1. Status: Closed - Implemented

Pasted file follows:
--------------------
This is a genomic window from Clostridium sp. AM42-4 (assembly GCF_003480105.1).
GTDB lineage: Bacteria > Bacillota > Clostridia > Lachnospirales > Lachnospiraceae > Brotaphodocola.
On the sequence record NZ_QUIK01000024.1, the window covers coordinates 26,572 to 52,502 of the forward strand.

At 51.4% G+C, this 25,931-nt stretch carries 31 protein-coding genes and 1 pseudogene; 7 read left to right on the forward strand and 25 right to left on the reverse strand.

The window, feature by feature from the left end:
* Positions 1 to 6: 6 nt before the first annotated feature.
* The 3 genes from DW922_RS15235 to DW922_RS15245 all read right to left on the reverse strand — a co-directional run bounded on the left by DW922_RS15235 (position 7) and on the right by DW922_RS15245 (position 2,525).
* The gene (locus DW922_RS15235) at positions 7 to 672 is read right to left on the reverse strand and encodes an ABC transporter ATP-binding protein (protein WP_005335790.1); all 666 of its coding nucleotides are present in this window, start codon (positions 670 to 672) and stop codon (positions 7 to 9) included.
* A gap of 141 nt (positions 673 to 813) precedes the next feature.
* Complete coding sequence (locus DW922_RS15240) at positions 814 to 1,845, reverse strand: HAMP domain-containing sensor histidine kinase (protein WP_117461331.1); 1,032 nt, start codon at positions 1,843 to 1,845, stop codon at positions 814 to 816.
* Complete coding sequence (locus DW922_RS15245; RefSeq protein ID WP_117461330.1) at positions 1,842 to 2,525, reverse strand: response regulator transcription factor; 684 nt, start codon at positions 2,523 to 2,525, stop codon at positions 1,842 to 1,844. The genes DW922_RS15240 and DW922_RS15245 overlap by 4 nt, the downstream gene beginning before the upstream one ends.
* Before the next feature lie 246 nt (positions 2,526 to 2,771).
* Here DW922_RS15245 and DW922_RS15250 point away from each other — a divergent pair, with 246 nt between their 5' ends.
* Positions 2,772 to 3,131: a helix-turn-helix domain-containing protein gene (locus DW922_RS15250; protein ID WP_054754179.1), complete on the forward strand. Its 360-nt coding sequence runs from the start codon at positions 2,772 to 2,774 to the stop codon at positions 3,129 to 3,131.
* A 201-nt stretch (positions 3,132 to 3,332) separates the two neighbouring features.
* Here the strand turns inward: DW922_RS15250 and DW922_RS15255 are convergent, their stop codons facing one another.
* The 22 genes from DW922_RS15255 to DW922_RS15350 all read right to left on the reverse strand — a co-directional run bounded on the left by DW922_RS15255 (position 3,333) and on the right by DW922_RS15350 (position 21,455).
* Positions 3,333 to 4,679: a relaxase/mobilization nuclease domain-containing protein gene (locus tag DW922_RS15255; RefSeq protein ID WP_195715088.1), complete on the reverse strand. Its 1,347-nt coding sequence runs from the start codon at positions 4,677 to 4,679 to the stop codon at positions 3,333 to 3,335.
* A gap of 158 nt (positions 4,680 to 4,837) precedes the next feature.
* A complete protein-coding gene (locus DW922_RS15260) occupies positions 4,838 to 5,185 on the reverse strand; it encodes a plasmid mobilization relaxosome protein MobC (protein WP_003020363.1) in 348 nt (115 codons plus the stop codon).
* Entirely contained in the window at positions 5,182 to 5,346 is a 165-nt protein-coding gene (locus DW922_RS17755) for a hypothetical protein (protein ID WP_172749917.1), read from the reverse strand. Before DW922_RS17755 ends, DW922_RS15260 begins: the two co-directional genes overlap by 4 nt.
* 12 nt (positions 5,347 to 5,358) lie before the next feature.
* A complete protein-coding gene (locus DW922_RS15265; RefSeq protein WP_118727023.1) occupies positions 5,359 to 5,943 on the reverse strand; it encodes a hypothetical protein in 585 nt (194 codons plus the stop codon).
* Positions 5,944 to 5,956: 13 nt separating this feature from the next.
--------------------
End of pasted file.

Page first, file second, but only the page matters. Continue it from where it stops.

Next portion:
Comments: The Chemical Safety Board has adopted several policies and procedures aimed at addressing GAO's recommendation that the Board better ensure "investigative impartiality and thoroughness." Regarding the resolution of professional differences of opinion that may occur during an investigation, the Board has revised its procedures to require that Board members are informed about investigative issues resolved by the Chief Operating Officer when incident investigation reports are submitted to them for review and approval. The procedures also clarify that Board members may contact staff conducting investigations for information and discussion. In addition, the Board has revised its procedures to allow the publication of a Board member's dissenting statement to an incident investigation report on the Board's web site. To address the handling of requests for reconsideration of aspects of issued reports, and external peer review, the Board has revised its investigation protocol to add detailed procedures for vetting reports to appropriate parties. In addition, in response to the conflict GAO identified between the Board's procedures and its agreement with EPA regarding the joint conduct of interviews, the Board has changed its procedures to allow other investigatory agencies to conduct joint interviews with the Board when appropriate. The previous policy stipulated that the Board should always conduct its interviews independently. Finally, in 2004, in response to a report from the Department of Homeland Security's Inspector General that recommended that the Board develop and implement clear policies and procedures on potential conflicts of interest per GAO's earlier recommendation, the Board has committed to publishing a policy regarding employee conflicts of interest which is scheduled to be issued by September 30, 2004. In the meantime, the Board approved Board Order 21 on the CSB Ethics Program which appointed the Board's general counsel to administer the CFR-outlined basics of an ethics program, including annual training and financial disclosure statements.